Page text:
A massive whirlwind of gases migrates around a supermassive black hole that happens to be closest to Earth, as shown in this newly released image. The observations gave scientists hope it could give insight into how black holes absorb matter. Designated Sagittarius A, the Milky Way’s central singularity has been an object of study for many years, this being the first visual aid that has been imagined by scientists.
Shrouded in mystery, the supermassive black hole is thought to be around 4 million times bigger than the Sun. It was only confirmed to exist in 2018 through the use of a 420-feet wide virtual telescope that captures gas flares in its orbit. A true myriad of matter surrounds the black hole, including gases, dust, star matter and probably much more. The event horizon is flanked by an accretion disk that spans a few tenths of a light year from, also marking the point of no return for anything caught in its gravity.
The hot, swirling gases have been identified as being as hot as 18 million degrees Fahrenheit, with a flow that forms a spherical body. These gases nearly reach our star’s core temperature and have a firm glow under X-ray light thus allowing telescopes to study them, to identify the second body of cooler hydrogen gas.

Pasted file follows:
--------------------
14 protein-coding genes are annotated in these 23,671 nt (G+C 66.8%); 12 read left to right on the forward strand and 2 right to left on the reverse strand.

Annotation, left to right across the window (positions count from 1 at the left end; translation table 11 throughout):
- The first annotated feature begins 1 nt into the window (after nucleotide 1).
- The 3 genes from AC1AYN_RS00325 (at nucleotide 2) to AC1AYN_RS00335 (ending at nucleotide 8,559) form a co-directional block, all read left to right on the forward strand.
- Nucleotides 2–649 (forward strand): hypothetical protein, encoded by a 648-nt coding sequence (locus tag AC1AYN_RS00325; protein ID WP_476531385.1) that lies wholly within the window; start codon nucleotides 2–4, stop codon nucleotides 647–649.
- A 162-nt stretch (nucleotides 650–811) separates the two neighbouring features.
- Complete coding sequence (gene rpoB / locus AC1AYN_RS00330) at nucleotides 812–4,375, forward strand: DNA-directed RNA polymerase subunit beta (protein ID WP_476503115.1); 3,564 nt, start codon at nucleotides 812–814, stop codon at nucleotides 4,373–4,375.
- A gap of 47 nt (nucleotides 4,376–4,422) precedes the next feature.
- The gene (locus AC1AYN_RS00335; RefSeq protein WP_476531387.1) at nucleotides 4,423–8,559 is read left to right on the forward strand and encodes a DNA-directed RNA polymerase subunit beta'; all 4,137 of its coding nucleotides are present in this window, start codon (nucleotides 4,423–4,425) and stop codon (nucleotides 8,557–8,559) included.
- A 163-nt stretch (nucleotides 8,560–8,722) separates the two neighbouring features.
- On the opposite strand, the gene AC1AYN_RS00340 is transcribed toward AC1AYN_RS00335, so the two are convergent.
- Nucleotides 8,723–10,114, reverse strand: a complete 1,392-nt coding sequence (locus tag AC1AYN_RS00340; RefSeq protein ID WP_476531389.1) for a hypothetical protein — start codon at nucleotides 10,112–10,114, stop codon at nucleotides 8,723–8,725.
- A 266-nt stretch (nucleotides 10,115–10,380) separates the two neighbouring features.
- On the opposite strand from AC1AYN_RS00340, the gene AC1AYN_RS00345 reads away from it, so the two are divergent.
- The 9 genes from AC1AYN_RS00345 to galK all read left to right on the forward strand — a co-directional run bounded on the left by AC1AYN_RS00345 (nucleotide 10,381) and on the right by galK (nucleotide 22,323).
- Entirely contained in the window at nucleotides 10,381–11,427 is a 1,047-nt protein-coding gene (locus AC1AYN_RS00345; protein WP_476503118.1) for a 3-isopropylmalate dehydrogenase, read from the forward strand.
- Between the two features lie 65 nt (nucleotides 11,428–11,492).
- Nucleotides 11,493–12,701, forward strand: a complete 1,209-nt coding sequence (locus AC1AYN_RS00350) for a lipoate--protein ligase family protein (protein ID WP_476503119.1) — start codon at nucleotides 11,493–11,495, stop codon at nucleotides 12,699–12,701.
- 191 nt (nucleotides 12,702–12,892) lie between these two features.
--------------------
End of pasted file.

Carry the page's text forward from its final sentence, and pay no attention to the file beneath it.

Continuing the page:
Milky Way’s Supermassive Black Hole Shown Feeding in This New Image
Although unclear as to the properties of the second gas cloud, a color image has been made available and the study published Nature science journal, with the help of the Atacama Large Millimeter/submillimeter Array (ALMA). The observations showed the gas disk at 1/10 the mass of Jupiter and placed it at a distance of a hundredth of a light year from the event horizon. Leaving room for the space between Earth and the Sun to be placed there one thousand times over.
One should not any ideas about the “kind” nature of the gas cloud, as it still registers at 18.000 degrees Fahrenheit. A member of the astrophysics at the Institute for Advanced Study in Princeton, New Jersey, and the lead author in the new study, expects to uncover more details about the properties of the materials around the singularity and had this to comment:
“This is important because this is our closest supermassive black hole. Even so, we still have no good understanding of how its accretion works. We hope these new ALMA observations will help the black hole give up some of its secrets,” the scientist said.
Emmy Skylar started working for Debate Report in 2017. Emmy grew up in a small town in northern Manitoba. But moved to Ontario for university. Before joining Debate Report, Emmy briefly worked as a freelance journalist for CBC News. She covers politics and the economy.